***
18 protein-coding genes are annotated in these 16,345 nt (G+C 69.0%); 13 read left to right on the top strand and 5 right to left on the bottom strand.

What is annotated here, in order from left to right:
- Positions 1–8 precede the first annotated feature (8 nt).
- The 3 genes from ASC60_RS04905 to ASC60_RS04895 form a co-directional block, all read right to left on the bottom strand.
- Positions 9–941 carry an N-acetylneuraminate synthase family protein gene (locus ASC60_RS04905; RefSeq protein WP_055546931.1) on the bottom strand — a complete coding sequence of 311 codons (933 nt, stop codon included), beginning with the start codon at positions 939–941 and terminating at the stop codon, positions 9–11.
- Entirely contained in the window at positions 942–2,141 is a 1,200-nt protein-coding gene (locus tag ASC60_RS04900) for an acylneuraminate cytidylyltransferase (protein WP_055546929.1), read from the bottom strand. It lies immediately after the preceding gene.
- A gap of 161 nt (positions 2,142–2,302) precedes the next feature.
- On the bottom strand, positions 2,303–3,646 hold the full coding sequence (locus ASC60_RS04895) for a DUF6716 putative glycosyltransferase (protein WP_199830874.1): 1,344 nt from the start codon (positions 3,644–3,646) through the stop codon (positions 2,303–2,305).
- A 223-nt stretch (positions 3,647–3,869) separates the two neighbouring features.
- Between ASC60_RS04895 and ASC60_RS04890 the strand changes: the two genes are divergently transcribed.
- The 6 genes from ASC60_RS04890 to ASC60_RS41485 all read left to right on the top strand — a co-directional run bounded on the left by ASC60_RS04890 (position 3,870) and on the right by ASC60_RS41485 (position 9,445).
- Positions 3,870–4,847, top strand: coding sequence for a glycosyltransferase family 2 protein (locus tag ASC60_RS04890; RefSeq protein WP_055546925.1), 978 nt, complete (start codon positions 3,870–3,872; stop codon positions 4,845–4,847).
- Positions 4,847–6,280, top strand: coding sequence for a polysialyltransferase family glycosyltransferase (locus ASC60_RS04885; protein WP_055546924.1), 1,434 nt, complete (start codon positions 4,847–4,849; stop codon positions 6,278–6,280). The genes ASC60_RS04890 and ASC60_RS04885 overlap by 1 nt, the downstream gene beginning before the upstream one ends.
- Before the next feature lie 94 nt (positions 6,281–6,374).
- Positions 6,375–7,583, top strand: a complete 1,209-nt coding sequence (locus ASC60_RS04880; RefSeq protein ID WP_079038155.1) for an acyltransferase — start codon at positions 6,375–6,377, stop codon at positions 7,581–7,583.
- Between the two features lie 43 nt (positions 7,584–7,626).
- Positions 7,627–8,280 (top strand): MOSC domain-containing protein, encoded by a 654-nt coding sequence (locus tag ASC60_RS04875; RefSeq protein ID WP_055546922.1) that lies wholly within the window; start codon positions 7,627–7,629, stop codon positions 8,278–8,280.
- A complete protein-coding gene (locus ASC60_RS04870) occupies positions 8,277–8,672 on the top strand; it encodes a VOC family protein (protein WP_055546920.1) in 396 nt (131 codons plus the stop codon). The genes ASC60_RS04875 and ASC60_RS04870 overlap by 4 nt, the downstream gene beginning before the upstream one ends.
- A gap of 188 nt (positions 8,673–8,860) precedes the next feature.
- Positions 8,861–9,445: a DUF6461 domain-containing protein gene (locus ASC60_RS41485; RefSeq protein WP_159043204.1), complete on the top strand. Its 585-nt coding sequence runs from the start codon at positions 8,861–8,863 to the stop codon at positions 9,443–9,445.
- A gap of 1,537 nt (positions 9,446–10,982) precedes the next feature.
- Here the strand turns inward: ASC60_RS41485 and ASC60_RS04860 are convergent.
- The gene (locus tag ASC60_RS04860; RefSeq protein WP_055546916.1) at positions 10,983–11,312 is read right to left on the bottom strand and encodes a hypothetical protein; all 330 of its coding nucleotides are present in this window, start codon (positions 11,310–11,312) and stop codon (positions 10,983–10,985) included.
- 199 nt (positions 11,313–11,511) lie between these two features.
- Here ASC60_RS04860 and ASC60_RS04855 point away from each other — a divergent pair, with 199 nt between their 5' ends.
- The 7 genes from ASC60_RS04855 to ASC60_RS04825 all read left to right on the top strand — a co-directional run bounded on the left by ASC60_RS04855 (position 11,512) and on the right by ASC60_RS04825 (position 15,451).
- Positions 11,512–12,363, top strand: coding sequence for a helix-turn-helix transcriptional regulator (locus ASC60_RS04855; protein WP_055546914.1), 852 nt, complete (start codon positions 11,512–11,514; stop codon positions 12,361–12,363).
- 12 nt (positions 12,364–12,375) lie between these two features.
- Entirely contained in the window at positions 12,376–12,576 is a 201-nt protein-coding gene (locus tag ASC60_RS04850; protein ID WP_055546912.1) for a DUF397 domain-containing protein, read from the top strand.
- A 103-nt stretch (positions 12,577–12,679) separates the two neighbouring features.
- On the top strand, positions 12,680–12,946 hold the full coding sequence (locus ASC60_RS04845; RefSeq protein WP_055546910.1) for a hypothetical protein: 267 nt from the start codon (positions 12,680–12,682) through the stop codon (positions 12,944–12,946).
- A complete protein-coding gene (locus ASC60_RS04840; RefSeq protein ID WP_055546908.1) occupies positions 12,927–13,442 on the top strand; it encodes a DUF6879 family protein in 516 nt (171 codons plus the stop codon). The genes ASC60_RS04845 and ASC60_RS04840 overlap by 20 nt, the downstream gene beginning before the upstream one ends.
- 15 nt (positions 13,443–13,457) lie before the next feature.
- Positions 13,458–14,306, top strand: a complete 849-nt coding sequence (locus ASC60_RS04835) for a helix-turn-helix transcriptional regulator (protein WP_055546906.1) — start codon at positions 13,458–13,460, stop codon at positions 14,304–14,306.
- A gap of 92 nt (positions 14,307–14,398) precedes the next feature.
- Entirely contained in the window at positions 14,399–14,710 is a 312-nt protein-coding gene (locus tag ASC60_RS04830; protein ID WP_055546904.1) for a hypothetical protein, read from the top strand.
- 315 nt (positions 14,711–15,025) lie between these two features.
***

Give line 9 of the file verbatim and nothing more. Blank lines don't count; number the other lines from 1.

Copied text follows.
- A 223-nt stretch (positions 3,647–3,869) separates the two neighbouring features.